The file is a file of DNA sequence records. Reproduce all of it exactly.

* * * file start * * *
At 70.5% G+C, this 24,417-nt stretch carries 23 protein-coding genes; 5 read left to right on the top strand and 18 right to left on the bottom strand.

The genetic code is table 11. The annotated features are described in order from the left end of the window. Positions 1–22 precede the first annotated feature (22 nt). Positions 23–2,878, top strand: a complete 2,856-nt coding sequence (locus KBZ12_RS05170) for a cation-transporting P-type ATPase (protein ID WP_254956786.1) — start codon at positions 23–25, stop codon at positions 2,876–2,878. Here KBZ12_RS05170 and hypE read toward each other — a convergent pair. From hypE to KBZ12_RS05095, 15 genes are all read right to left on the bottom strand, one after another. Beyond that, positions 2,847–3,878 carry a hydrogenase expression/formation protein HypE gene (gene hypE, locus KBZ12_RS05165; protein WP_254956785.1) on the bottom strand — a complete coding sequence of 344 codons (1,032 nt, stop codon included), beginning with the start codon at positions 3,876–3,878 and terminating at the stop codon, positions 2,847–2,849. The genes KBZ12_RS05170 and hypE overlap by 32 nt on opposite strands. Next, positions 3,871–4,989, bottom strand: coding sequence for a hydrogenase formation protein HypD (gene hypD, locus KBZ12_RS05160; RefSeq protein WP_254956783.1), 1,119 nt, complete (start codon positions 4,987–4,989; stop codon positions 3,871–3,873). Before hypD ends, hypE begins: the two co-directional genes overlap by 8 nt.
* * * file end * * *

At 70.5% G+C, this 24,417-nt stretch carries 23 protein-coding genes; 5 read left to right on the top strand and 18 right to left on the bottom strand.

The genetic code is table 11. The annotated features are described in order from the left end of the window. Positions 1–22 precede the first annotated feature (22 nt). Positions 23–2,878, top strand: a complete 2,856-nt coding sequence (locus KBZ12_RS05170) for a cation-transporting P-type ATPase (protein ID WP_254956786.1) — start codon at positions 23–25, stop codon at positions 2,876–2,878. Here KBZ12_RS05170 and hypE read toward each other — a convergent pair. From hypE to KBZ12_RS05095, 15 genes are all read right to left on the bottom strand, one after another. Beyond that, positions 2,847–3,878 carry a hydrogenase expression/formation protein HypE gene (gene hypE, locus KBZ12_RS05165; protein WP_254956785.1) on the bottom strand — a complete coding sequence of 344 codons (1,032 nt, stop codon included), beginning with the start codon at positions 3,876–3,878 and terminating at the stop codon, positions 2,847–2,849. The genes KBZ12_RS05170 and hypE overlap by 32 nt on opposite strands. Next, positions 3,871–4,989, bottom strand: coding sequence for a hydrogenase formation protein HypD (gene hypD, locus KBZ12_RS05160; RefSeq protein WP_254956783.1), 1,119 nt, complete (start codon positions 4,987–4,989; stop codon positions 3,871–3,873). Before hypD ends, hypE begins: the two co-directional genes overlap by 8 nt.